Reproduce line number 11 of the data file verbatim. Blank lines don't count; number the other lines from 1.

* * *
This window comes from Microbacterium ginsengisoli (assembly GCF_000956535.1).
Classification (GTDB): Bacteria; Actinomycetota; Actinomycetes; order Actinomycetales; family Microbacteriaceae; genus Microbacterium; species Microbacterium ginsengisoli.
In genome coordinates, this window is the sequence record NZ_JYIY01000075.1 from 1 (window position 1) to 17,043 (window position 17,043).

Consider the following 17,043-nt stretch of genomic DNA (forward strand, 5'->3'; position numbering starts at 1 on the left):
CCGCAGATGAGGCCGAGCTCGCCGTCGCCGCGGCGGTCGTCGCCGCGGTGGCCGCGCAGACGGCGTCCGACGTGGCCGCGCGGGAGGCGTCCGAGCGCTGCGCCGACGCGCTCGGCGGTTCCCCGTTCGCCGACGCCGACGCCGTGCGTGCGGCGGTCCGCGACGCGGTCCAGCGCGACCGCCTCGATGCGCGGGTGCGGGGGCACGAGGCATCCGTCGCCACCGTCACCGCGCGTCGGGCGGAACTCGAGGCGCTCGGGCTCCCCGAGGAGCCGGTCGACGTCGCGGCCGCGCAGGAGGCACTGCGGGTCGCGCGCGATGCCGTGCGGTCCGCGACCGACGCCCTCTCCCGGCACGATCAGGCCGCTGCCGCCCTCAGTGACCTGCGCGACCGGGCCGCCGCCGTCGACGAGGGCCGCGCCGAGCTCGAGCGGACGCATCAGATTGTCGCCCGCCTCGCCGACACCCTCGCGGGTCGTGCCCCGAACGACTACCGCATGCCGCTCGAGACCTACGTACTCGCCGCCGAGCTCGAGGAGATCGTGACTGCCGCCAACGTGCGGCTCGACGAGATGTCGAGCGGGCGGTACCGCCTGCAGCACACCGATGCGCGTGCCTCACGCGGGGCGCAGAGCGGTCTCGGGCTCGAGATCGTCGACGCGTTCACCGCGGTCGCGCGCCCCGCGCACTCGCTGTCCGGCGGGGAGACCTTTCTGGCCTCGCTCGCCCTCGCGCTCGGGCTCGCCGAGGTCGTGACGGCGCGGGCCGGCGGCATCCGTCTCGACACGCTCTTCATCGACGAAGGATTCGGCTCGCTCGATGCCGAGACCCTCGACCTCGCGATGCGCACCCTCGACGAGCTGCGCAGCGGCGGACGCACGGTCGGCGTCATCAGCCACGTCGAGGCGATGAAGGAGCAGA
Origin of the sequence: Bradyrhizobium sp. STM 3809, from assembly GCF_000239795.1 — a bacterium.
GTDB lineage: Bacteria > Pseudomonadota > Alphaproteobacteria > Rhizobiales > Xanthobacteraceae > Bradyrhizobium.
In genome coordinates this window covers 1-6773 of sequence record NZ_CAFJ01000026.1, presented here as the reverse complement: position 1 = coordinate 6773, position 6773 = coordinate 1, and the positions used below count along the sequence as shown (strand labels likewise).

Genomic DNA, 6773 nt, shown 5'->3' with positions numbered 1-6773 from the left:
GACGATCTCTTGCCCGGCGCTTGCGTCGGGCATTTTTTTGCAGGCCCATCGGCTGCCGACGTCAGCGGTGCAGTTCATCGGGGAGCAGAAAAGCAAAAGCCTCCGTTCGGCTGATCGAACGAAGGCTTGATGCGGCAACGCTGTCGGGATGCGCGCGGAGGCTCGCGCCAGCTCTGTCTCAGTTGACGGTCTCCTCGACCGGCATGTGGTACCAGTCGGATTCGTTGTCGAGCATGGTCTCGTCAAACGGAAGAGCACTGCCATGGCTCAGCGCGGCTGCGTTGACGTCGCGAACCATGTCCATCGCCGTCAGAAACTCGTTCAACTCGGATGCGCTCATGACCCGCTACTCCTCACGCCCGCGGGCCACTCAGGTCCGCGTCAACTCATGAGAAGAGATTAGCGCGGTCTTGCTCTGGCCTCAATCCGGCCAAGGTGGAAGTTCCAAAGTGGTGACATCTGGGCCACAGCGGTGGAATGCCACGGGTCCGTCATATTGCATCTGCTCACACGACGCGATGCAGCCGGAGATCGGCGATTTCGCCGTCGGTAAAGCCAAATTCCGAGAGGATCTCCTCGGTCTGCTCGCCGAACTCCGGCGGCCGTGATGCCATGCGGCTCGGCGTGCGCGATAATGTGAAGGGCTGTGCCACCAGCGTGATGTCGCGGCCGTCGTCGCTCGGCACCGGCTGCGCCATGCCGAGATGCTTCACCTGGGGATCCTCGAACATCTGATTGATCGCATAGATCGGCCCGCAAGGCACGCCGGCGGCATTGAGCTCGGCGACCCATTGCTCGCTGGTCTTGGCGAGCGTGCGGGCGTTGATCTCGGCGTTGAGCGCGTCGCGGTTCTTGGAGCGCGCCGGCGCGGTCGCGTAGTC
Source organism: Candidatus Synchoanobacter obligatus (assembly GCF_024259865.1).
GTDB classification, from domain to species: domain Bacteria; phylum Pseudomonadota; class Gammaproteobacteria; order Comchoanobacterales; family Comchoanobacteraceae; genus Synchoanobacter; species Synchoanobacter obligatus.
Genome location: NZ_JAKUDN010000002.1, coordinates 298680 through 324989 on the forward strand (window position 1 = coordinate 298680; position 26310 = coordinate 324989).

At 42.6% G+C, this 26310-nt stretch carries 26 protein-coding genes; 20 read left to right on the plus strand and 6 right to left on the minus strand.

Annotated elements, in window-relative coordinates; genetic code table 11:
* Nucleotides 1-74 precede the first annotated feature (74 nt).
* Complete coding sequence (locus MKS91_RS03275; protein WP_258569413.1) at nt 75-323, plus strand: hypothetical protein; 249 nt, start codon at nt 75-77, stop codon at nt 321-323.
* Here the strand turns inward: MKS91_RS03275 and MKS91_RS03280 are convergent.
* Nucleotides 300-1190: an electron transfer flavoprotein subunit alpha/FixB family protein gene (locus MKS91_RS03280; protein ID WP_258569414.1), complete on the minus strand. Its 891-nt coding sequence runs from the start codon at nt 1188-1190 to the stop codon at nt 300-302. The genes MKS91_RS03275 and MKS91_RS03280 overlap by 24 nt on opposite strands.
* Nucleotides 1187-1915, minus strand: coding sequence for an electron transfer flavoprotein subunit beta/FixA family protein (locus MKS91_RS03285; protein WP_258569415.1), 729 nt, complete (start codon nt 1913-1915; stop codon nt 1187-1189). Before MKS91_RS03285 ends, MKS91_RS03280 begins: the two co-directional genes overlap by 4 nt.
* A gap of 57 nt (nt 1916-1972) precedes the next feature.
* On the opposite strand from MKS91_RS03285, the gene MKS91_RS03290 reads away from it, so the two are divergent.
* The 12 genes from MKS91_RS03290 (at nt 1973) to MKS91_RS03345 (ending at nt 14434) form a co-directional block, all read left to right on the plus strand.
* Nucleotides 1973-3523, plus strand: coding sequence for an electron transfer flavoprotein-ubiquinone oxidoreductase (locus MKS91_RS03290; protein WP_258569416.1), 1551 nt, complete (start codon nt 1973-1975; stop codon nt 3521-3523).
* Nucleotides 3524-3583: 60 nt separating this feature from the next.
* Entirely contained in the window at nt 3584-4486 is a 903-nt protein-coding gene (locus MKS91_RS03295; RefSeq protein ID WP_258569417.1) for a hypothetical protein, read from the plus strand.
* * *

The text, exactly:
Source organism: Candidatus Synchoanobacter obligatus (assembly GCF_024259865.1).